Examination of Clinical Trial Costs and Barriers for Drug Development. 5.9 Conclusions

07/25/2014

In considering the conclusions that may be drawn based on our evaluation of barrier mitigation strategies, it is important to recognize that establishing clear links between barriers and specific model parameters and their ex-post magnitudes requires extensive research, and our analysis was constrained by the limited availability of this type of information in the literature. Nevertheless, our results can help to inform the discussion surrounding possible barrier mitigation strategies and their relative impacts on drug development costs and returns. Our results are summarized in Table 10 below.

According to our model, priority review vouchers and improvements in FDA review efficiency can help to shorten timelines and increase expected NPV to the drug sponsor. However, these strategies do not reduce the cash outlay needed for the clinical studies. Therefore, holding everything constant, these options may be less appealing as strategies to stimulate drug development than alternatives which substantially lower costs, especially early on in the clinical research process (i.e., in earlier phases).

Use of lower-cost facilities/in-home testing and wider use of mobile technologies appear to be most effective in reducing costs across therapeutic areas and trial phases. Use of lower-cost facilities and/or in-home testing can reduce per-trial costs by up to $0.8 million (16 percent) in Phase 1, $4.3 million (22 percent) in Phase 2, and $9.1 million (17 percent) in Phase 3, depending on therapeutic area. Wider use of mobile technologies can result in very similar maximum savings; $0.4 million (8 percent) in Phase 1, $2.4 million (12 percent) in Phase 2, $6.1 million (12 percent) in Phase 3, and $6.7 million (13 percent) in Phase 4. On the other hand, relaxing trial enrollment restrictions and reducing SDV efforts have smaller impacts on costs, resulting in maximum savings of less than $0.1 million to $0.2 million per trial, representing around one percent of study costs.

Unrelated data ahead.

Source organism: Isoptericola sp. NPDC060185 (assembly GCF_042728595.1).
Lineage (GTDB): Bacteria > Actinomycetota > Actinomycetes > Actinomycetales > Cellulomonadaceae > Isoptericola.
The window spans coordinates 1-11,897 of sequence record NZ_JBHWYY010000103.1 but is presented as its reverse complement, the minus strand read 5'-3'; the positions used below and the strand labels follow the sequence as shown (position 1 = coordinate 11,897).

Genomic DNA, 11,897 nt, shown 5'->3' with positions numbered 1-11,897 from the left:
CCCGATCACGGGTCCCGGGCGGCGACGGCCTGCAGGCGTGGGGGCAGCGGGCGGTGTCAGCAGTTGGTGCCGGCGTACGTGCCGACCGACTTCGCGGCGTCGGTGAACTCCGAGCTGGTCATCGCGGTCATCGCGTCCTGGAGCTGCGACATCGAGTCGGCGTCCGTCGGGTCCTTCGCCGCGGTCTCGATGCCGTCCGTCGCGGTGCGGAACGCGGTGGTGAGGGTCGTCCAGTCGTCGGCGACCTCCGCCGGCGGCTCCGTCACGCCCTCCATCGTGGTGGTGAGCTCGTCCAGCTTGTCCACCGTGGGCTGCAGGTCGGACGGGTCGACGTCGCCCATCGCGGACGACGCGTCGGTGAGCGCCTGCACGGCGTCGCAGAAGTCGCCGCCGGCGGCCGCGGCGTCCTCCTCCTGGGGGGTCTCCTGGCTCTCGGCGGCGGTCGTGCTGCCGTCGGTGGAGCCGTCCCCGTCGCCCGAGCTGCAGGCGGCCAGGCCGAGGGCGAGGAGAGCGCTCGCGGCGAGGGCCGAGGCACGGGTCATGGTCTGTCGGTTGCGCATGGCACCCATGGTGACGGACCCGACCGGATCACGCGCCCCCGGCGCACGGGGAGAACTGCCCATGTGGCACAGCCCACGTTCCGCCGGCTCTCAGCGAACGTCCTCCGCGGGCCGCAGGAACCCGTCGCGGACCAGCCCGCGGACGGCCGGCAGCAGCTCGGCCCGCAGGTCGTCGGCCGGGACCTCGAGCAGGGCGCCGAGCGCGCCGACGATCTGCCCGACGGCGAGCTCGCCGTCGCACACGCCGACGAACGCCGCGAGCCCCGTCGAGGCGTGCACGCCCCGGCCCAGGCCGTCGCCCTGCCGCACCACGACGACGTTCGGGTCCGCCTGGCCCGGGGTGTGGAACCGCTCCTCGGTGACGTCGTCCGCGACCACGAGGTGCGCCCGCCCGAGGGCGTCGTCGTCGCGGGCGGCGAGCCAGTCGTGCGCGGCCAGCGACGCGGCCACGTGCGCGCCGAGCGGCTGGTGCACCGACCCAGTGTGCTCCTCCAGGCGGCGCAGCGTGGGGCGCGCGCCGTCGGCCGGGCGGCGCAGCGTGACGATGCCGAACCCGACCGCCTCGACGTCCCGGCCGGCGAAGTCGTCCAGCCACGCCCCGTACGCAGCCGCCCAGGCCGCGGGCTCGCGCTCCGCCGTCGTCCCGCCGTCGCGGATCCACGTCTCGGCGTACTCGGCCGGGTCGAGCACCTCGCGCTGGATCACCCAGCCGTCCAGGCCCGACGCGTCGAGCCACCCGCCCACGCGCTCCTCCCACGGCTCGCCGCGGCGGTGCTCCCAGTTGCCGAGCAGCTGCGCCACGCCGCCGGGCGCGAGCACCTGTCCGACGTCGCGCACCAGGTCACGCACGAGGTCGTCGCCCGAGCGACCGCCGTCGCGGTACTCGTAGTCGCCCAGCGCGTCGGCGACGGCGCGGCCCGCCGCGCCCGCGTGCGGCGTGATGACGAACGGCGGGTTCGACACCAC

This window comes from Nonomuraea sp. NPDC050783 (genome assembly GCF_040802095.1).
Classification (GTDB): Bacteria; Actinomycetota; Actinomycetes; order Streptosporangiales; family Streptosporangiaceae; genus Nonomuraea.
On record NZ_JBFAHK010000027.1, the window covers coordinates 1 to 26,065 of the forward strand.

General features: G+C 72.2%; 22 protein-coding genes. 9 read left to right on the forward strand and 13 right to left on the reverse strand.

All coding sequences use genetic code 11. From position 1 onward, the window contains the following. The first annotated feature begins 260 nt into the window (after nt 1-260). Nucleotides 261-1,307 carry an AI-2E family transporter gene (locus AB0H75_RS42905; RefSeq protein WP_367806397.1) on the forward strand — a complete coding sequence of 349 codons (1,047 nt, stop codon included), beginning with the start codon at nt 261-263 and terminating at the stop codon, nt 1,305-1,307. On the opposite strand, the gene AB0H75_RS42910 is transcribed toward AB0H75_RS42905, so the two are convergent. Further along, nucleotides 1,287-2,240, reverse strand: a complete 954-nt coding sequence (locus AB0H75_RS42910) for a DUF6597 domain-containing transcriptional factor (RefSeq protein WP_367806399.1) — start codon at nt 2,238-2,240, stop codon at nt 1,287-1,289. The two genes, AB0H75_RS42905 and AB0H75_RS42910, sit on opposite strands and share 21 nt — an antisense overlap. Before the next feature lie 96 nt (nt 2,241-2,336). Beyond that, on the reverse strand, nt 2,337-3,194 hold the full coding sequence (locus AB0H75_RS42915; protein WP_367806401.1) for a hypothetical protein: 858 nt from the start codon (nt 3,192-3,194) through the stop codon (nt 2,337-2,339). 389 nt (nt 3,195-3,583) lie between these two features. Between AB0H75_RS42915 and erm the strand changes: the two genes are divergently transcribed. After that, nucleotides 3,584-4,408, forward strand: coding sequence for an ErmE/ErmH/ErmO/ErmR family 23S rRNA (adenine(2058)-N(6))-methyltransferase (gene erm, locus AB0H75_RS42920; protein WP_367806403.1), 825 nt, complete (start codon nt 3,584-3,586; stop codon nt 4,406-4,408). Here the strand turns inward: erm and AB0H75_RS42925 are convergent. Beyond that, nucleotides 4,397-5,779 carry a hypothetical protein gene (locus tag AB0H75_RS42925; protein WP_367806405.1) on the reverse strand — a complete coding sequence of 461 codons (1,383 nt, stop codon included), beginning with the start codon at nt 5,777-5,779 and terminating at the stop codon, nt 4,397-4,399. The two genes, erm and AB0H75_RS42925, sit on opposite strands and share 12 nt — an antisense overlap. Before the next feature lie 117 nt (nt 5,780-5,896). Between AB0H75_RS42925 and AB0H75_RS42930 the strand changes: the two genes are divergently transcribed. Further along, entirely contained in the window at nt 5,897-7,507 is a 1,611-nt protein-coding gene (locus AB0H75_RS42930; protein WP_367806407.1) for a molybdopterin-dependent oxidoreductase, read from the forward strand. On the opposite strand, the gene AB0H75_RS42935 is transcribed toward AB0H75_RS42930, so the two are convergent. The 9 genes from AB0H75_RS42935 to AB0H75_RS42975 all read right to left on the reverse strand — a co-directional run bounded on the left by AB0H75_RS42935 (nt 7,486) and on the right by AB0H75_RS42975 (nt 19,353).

Table 10: Summary of Barrier Mitigation Strategy Impacts on Clinical Trial Costs

Barrier Mitigated Impacts on Costs per Trial (in $ Millions and in Percentages)
Phase 1 Phase 2 Phase 3 Phase 4
$ % $ % $ % $ %
Min Max Min Max Min Max Min Max Min Max Min Max Min Max Min Max
Use of electronic health records (EHR) -$0.02 -$0.46 -1.4% -8.6% -$0.39 -$1.14 -3.1% -8.2% -$0.46 -$2.53 -3.1% -8.8% -$0.27 -$4.68 -2.6% -7.4%
Relaxing trial enrollment restrictions $0.00 -$0.03 -0.1% -0.9% -$0.03 -$0.20 -0.2% -1.2% -$0.04 -$0.41 -0.1% -1.4% -$0.05 -$0.55 -0.2% -1.1%
Simplified clinical trial protocols and reduced amendments -$0.03 -$0.63 -2.0% -11.8% -$0.27 -$1.09 -1.4% -7.9% -$0.23 -$2.39 -1.6% -7.8% -$0.16 -$4.18 -1.5% -5.8%
Reduced source data verification (SDV) $0.00 $0.00 0.0% 0.0% -$0.06 -$0.12 -0.4% -1.2% -$0.07 -$0.20 -0.2% -1.0% $0.00 $0.00 $0.00 $0.00
Wider use of mobile technologies, i.e., electronic data capture -$0.05 -$0.39 -3.2% -7.5% -$0.52 -$2.40 -5.8% -12.3% -$0.63 -$6.06 -4.4% -12.4% -$0.73 -$6.69 -7.0% -13.2%
Use of lower-cost facilities or at-home testing -$0.11 -$0.83 -6.7% -15.9% -$0.85 -$4.26 -10.0% -21.8% -$0.95 -$9.07 -6.5% -17.1% $0.00 $0.00 $0.00 $0.00
Priority Review/Priority Review voucher [a] $0.0 $0.0 $0.0 $0.0 $0.0 $0.0 $0.0 $0.0 $0.0 $0.0 $0.0 $0.0 $0.0 $0.0 $0.0 $0.0
Improvements in FDA review process efficiency [a] $0.0 $0.0 $0.0 $0.0 $0.0 $0.0 $0.0 $0.0 $0.0 $0.0 $0.0 $0.0 $0.0 $0.0 $0.0 $0.0

Notes: “Minimum” and “maximum” define the range of savings across all therapeutic areas. Cost savings are shown as negative values. [a] Mitigation of the barrier reduces FDA review phase duration thereby reducing time to market for the drug. This improved the revenue stream for the sponsor but does not have direct cost impacts in the model.

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